“I’ve got copies of Gilette’s transcriptions of the first 24 journals,” Archer declared. “And I’ll get them to you.” He smiled again. “He found them in his barn in an odd metal box that has mysteriously disappeared.”
“Cain must have it,” Elizabeth Warwick declared.
“Cain?” I said.
Archer looked at me reluctantly. “A former member of this group. He founded it.”
“Former!” Elizabeth cried. “I’d like to see you say that to his face.”
Archer ignored her. “He moved away. We never hear from him. I’m in charge of the group now.”
“Hah! Cain’s going to hear of this. He always does.”
Archer narrowed his eyes and glanced down.
“What’s he going to do?” Harmon Siebert chided. “Come all the way down from Fort Dearborn just to bawl Archer out?”
“Watch you language,” Lucy Greer sniped at him. “No one calls it that anymore.”
“Well, what do they call it in this Season?”
“Just shut up.”
Gilette changed the subject by asking for everyone’s drink orders. They all chimed in eagerly. They were a thirsty bunch. So Archer headed for the kitchen, and Lucy Greer stood to accompany him. Polly Parker just kept staring at me. She never said a word the entire evening.
The conversation turned to chit chat after that, but I caught Archer Lantham in a low conversation with Elizabeth Warwick in the kitchen on my way to the bathroom. They quit speaking the moment they heard me approach and turned away from each other. All I could overhead were the words “the Guardians,” but I have no idea what they meant. It’s just another mystery—like the Chrono Files themselves.
SIMON WORTHY’S BLOG
The Shawneetown Enthusiasts Revisited
Archer Lantham let me in the front door per my last visit, but this time I was wearing a coat and tie. I’m not sure he noticed. He was a light-haired balding man, wearing khaki’s, a white shirt and a tan jacket that made his ensemble resemble a leisure suit.
“Professor!” he said jovially, “please—come in.” But he didn’t pay much attention to me. He seemed preoccupied. I suspected a discussion had preceded me.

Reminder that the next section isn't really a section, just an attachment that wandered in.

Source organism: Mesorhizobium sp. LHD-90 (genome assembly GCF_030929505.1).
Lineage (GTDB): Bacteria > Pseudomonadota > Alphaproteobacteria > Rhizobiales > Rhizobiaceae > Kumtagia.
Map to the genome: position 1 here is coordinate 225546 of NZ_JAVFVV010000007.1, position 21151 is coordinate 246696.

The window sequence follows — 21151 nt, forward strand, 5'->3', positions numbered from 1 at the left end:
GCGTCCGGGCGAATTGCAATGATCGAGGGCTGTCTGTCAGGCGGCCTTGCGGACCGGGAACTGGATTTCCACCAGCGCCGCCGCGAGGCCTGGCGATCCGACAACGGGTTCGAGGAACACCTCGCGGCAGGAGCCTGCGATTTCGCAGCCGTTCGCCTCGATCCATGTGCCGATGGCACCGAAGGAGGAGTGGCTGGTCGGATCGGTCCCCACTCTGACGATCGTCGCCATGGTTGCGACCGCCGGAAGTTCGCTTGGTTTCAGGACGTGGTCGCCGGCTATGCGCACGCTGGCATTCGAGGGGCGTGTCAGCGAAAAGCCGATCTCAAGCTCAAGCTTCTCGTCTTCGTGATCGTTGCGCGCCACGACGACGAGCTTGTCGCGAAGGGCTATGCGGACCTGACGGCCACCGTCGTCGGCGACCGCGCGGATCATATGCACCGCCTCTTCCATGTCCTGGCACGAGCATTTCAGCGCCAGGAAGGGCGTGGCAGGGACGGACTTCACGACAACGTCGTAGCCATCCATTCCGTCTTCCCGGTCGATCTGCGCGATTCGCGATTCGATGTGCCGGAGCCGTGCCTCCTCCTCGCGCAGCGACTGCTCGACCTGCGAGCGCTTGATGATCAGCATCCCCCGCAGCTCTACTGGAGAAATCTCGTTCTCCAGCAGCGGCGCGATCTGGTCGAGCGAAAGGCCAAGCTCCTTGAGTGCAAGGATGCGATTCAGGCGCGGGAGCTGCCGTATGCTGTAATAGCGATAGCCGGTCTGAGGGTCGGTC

We walked into the Great Room where everyone was seated as before. That made me wonder how long these get-togethers have been happening. This group seemed more like a cabal than a social club. The only difference this time was Elizabeth Warwick and Polly Parker already had drinks they were nursing.
Gilette Voorhees gave me a sour look. A stout man, he was wearing mud-crusted boots, a dirty t-shirt and jeans. “I don’t like this. He’s city, Archer. He ain’t country like us. The Chrono Files belong to the rural folks, not horners like him.”
“The Chrono Files don’t belong to anyone, Gil.” Archer took a seat and gestured for me to sit, too.
“I don’t like him comin’ here and putting on airs. You’re too city, Archer. Marion Harrisburg. You’re not really one of us.”
Archer’s face grew tight. “My daddy was a farmer just like yours. I’m every bit as country as you.”
Gilette became quiet, but his eyes still seethed.
“Why don’t you tell us what you’ve found out, Professor?” Archer Lanthan suggested. “About the Chrono Files since last time we met.”
There was an uneasy silence in the room, but I didn’t want to contribute to it. So I explained how I put the journal entries in chronological order and labeled them by Reality and Season according to hints from the journals themselves.
“There are a few gaps,” I admitted. “But this first batch tells a compelling story.”
They all stared at me blandly. Nothing I’d said seemed to matter to them, except maybe Gilette, who gave me looks like I’d let all the skeletons out of his family’s closet.
“I still don’t like him publishing the Files, “Gilette declared. “What if the—“
“Let it go, Gil,” Elizabeth Warwick growled. She was wearing a cocktail dress, as before.
‘If anyone comes forward to claim them,” Archer asserted, “then they’ll be out in the open, where we want them.”
“Exactly.” Elizabeth Warwick took a big swallow of her drink, and we could hear the ice clinking against her glass. Then they all started going to the bar across the room by ones and twos.
“You’ve been goin’ around askin’ folks a lot of questions,” Gilette accused me.
I took it as a statement rather than an indictment. “That’s how oral histories are constructed.”
Gilette frowned, looked aside, and took a sip out of his bottle of beer. “Well, has anybody mentioned any technology they’ve found?” He leaned forward.
I frowned. “Technology?”
Everybody stopped what they were doing to watch the two of us from the bar. Archer Lantham froze in the middle of the room, his drink in hand on his way back to his chair.
“Oh, I don’t know,” Gilette said. “A subvocalizer maybe. Or a beeper.” He paused. “Or a Time Machine?”
The silence in the room grew deafening. No one breathed.
“No, nothing like that,” I said. “But there was one odd thing. Someone claimed they found something called a Remington Rapid Fire, a machine pistol with four barrels.” The Enthusiasts exchanged glances. Gilette looked stunned.